The Back Page

OUR ONLY BEST FRIENDS

Anti-Americanism is on the rise here. It’s unworthy of Canadians—and unfair.

L. IAN MACDONALD March 3 2003
The Back Page

OUR ONLY BEST FRIENDS

Anti-Americanism is on the rise here. It’s unworthy of Canadians—and unfair.

L. IAN MACDONALD March 3 2003

OUR ONLY BEST FRIENDS

The Back Page

Anti-Americanism is on the rise here. It’s unworthy of Canadians—and unfair.

L. IAN MACDONALD

THERE’S A RISING WAVE of anti-Americanism in Canada. It’s partly about anti-war sentiment, which runs deep in this country. It’s partly about the perception of George W. Bush as a cowboy. But it’s largely about America’s wealth and power. And in that sense, anti-Americanism is as pernicious as anti-Semitism, rooted in envy rather than grievance.

Anti-Semitism is defined by the AntiDefamation League as “simply a hostility directed at Jews solely because they are Jews.” Similarly, anti-Americanism is aimed at Americans largely because they are Americans. It’s not because of anything they’ve done to us; it’s because of who they are and what they have: money and might.

It’s also because their government, unilateralist most of the time, marches as to war with or without the support of the UN. It’s because their trigger-happy pilots kill Canadian soldiers on the ground. It’s because we take in their planes on a day of infamy and their president forgets to thank us even as he thanks everyone else. It’s because they think the terrorist problem is at our border, when it demonstrably isn’t— not one of the terrorist hijackers entered the U.S. through Canada, and every alert since has proven to be a false alarm, unless crossing the border to gas up is now considered terrorism. It’s because Washington harasses Canadian softwood lumber. But these are issues between our two governments, not between our two peoples.

In a fashionable Montreal restaurant the other night, one man’s loud table talk included frequent references to “les maudits Américainsin the same contemptuous tone some Quebecers once spoke of “les maudits Juifs.” In Toronto, in Ottawa, and everywhere in our English media, we constantly refer to “the Americans,” the way the Americans might talk about their inlaws—a bother in their lives.

This should be very troubling to Canadians, not just because of negative implications for our relations with the U.S., but because

it is revealing of a flaw in our national character—an insufferable air of moral superiority.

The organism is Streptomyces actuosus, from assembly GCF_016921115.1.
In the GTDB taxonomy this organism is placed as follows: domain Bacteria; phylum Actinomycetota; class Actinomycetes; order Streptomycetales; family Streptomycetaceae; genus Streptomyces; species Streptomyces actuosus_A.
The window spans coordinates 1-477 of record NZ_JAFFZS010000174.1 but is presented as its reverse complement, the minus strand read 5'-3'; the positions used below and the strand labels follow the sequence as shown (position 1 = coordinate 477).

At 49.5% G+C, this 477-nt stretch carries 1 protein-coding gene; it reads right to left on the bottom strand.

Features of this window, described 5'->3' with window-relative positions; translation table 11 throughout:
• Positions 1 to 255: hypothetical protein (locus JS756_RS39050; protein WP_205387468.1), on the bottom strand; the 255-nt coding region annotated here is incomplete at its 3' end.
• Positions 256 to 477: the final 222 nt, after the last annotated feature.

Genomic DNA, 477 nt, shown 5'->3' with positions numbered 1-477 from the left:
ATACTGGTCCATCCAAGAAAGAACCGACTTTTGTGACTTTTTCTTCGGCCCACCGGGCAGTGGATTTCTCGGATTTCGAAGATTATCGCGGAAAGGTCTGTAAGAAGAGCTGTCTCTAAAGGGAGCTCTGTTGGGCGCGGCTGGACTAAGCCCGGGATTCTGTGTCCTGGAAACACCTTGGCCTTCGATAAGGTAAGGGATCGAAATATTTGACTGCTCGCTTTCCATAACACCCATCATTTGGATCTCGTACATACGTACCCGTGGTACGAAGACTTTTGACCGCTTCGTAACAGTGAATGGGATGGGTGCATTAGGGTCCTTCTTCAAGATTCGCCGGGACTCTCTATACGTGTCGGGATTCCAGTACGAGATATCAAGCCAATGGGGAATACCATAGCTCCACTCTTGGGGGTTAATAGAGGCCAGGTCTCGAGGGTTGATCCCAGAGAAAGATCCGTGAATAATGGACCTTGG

Bring back the Canadian inferiority complex. It suited us much better than the sanctimonious sense that we are better than Americans, a better people living in a better land.

“Canada is a country without enemies,” one woman said loftily at a recent Montreal lunch, organized by the Institute for Research on Public Policy for a briefing on counterterrorism measures by a colonel from West Point. The anti-American sentiment in the room was as clear as the scepticism greeting Russ Howard’s message that new-age terrorists “don’t want a seat at the table, they want to destroy the table, and everyone sitting at it.”

Canadians don’t get it because they don’t feel threatened as a target of terrorism. Well, at least Canadians know they’ve been named as a target of terror on Osama bin Laden’s hit list. At any rate, given our notorious sensibilities, we would have been offended if we’d been left out.

Canadians don’t get it because they would

rather have a debate about the root cause of terrorism than do anything about it. They would rather view the world in terms of moral equivalency between George W. Bush and Saddam Hussein. This is a country, after all, where a pre-Christmas poll found that 38 per cent of Canadians thought Dubya was a bigger threat to world peace than Saddam. When the Prime Minister’s communications director carelessly let slip that the President of the United States was “a moron,” far too many Canadians agreed with her. As if, as a matter of routine, Harvard gives out M.B.A. degrees to morons.

And Canadians don’t get it because even as we live under the protection of the American shield, and live off the profits of our trade with them, we resent Americans. We see ourselves as the “kinder, gentler” place of which the first George Bush spoke. A nation of peacekeepers—but we don’t even do as much of that any more. The impoverished nation of Bangladesh leads the world in peacekeeping, while Canada’s contribution has slipped to 34th place. The Prime Minister keeps icing the puck on Iraq, hoping the UN will pass a second resolution authorizing force before the U.S. goes in on its own. And then what?

At a conference organized by the McGill Institute for the Study of Canada, in a plenary on responsibilities of the media, there was a question from the floor about the U.S. being on orange terror alert while Canada was on “baby-blue alert.” An American panellist, Alex Jones, director of the Shorenstein Center at the Kennedy School of Government, touchingly replied that he hoped Canadians “will be spared” what Americans have been put through.

But there is little sympathy for the U.S., even on that account any more. On the same afternoon, the coldest day of a bitter winter, 100,000 people marched through downtown Montreal as part of the impressive global protest against the looming invasion of Iraq. But it wasn’t just about that, or even about the chants of “Bush Sucks.” It was about anti-Americanism, as bonechilling as the day.

It’s in the air, all right. It’s unworthy of Canadians. And it’s time to speak up for our friendship with “the Americans,” who are, for their abundant failings, the only best friends we have. Iffl

Journalist L. Ian MacDonald is a former head of public affairs at Canada’s U.S. embassy

Journalist L. Ian MacDonaic